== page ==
Since that wasn’t going to work for me I grabbed a sketchbook, a Pilot parallel pen, and a Pilot Metropolitan and I headed to the coffee shop.  There is a bus stop across the street so I figured I could sit in the coffee shop window and have lots of ‘targets.’  A couple things were wrong with that idea.

The first problem is that I was reminded that if a large truck gets between me and my subject, I have a hard time drawing that subject.  And, it seemed, every time the street light changed, a large truck had to stop – right in front of the people waiting at the bus stop.  This slowed progress considerably, but I was enjoying a nice coffee so my patience, while challenged, was sufficient.

I was sketching along with the parallel pen when it ran out of ink.  No big deal; I just switched to the Metropolitan.  I like the Metropolitan and don’t use it enough.  I was sketching along, though visibility was becoming reduced by a blizzard and the fact that people waiting for the bus started huddling inside the bus stop cubicle.  Then my Metropolitan ran out of ink.  This pen sits on my desk at home and I realized that it had been a long time since I’d checked its ink load.  My sketching session was over for the day.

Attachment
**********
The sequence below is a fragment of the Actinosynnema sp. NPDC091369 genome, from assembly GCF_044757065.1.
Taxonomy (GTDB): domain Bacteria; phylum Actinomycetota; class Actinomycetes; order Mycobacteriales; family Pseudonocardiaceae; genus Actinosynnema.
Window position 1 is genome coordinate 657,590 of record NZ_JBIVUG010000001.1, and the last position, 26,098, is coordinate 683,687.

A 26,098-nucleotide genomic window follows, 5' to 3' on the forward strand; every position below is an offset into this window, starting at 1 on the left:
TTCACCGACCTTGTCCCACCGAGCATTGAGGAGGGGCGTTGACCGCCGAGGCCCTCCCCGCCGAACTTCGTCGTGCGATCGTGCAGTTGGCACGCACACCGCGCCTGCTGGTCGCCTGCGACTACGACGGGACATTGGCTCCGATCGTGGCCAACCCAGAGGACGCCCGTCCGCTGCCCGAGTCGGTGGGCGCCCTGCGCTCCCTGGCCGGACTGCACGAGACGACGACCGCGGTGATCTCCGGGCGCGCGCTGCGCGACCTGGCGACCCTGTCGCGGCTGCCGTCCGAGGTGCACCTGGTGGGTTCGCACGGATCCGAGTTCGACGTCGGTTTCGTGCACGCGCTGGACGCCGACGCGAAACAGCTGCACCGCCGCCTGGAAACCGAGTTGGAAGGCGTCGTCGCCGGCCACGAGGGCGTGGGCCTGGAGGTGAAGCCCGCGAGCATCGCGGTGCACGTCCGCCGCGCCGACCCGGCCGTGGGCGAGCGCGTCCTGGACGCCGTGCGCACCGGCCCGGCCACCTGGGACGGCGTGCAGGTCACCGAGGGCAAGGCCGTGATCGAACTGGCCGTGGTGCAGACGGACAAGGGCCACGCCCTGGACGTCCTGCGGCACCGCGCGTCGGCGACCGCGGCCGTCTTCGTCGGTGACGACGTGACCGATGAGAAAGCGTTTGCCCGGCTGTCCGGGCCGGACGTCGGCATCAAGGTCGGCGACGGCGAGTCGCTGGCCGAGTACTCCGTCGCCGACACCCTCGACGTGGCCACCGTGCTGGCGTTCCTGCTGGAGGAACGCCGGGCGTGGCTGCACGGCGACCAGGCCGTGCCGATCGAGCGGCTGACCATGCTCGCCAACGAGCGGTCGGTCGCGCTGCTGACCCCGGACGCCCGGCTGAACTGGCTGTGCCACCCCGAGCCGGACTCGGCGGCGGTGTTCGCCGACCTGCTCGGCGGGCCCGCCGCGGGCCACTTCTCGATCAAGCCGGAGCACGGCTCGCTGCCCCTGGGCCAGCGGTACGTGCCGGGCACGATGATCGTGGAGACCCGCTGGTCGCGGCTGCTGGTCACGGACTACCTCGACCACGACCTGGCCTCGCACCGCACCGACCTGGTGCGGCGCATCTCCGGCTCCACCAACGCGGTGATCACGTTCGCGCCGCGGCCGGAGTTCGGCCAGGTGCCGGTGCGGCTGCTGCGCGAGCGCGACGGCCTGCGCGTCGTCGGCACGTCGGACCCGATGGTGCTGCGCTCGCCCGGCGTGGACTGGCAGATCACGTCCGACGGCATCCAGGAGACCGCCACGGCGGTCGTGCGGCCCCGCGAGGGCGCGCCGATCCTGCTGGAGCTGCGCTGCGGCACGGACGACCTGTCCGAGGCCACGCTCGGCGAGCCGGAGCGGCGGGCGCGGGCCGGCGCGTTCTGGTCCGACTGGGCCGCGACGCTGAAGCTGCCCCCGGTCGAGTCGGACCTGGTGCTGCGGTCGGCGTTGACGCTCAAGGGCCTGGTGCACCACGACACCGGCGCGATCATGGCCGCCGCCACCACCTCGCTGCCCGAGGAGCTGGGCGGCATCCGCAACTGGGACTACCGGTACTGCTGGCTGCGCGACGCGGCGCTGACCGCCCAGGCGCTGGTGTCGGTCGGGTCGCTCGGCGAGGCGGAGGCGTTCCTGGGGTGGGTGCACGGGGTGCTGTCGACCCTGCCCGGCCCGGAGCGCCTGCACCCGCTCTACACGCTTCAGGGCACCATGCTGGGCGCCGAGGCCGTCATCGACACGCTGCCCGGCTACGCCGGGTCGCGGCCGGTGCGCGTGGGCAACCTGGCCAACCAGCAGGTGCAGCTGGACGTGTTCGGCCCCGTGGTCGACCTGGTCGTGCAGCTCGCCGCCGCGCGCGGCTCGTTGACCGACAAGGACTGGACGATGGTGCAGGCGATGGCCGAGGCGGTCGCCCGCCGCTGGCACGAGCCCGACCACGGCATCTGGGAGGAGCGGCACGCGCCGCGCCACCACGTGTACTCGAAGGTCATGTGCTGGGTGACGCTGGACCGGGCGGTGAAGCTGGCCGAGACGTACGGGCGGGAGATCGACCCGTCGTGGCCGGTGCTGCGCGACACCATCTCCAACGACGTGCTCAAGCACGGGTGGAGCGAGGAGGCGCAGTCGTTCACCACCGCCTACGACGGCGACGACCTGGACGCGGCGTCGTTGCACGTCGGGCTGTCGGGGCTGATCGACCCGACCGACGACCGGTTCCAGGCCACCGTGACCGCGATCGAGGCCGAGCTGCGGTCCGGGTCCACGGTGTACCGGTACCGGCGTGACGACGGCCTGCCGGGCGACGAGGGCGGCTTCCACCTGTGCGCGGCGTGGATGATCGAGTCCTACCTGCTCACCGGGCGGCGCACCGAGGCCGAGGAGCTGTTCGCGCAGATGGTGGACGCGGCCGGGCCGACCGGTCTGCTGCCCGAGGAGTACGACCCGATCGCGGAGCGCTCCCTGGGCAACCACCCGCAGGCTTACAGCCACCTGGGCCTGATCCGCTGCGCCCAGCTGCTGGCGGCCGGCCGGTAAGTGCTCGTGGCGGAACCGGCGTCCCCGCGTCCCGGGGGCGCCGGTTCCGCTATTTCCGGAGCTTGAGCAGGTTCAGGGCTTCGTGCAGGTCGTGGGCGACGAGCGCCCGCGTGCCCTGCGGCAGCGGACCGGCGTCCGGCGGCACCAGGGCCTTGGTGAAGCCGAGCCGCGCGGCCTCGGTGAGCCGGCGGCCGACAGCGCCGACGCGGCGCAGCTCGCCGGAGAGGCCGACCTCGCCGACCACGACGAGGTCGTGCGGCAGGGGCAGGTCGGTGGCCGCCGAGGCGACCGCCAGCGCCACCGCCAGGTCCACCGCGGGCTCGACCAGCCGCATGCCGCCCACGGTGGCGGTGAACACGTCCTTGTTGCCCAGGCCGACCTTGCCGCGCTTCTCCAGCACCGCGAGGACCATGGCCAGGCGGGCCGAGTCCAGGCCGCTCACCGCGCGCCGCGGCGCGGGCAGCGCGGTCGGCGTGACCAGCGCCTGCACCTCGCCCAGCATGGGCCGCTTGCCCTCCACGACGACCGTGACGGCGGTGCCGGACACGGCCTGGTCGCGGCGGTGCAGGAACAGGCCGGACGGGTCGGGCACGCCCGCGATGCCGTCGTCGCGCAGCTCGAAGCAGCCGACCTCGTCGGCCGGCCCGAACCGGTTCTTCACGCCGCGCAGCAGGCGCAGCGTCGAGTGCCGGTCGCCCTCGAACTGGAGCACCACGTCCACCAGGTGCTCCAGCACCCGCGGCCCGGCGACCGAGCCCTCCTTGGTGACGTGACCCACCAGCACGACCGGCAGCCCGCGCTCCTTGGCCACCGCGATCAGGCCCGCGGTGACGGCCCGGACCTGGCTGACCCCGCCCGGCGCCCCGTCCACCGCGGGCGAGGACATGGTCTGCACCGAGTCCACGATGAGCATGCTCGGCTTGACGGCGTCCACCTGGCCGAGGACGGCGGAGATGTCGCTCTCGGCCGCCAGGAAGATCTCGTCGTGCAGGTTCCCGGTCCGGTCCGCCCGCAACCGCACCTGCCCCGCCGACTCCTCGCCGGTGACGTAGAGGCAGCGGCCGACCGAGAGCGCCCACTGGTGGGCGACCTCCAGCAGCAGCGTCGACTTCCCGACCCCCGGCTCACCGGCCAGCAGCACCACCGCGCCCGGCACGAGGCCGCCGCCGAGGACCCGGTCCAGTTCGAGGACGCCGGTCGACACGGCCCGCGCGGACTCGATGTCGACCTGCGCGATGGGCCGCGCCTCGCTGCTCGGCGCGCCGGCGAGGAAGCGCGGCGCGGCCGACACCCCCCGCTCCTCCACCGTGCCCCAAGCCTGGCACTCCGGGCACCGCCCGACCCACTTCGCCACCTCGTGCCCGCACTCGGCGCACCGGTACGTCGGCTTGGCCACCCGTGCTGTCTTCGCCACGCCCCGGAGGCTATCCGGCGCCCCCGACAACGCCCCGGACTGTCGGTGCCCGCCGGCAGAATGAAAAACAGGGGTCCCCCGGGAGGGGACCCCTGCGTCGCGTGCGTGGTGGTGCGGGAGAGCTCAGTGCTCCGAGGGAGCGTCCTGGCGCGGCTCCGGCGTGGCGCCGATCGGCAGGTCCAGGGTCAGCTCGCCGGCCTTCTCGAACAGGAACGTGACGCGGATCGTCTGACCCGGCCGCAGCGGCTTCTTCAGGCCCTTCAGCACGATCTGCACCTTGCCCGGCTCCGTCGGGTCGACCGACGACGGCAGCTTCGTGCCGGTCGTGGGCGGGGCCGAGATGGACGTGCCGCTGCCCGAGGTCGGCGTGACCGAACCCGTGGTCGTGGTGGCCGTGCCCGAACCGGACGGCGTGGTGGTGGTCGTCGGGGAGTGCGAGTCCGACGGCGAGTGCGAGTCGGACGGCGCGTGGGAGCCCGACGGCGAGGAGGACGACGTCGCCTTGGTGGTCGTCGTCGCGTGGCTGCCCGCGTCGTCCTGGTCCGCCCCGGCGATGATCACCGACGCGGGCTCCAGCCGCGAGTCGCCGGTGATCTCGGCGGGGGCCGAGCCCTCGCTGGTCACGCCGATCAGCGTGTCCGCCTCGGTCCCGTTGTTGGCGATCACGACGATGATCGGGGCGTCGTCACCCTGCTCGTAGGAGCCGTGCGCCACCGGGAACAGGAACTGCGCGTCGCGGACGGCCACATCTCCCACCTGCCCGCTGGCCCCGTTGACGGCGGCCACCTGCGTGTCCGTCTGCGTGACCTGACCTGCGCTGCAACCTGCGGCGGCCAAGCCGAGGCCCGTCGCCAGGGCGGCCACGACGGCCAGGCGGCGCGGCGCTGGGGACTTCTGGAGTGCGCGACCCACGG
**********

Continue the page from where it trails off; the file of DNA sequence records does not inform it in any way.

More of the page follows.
The 25 people I had scribbled brought my total for the week to 75 so I do have a chance to make it to 100 if I can get out an about tomorrow.  Sorry for the sad lot of kinda-sorta-maybe people on display here.

100 People – Day Three

#oneweek100people2018 – When Liz Steel and Marc Taro Holmes announced they were doing the 100 people in five days thing they did last year, I was all in.  It was a lot of fun last year and just the thing to rev the engines a bit, though drawing people is not my favorite thing.  But when Monday, March 5th, rolled around my arthritic hands were locked up tighter than a …err…well, they weren’t functioning very well.  The same was true on Tuesday so I told Marc I would have to pass on the event.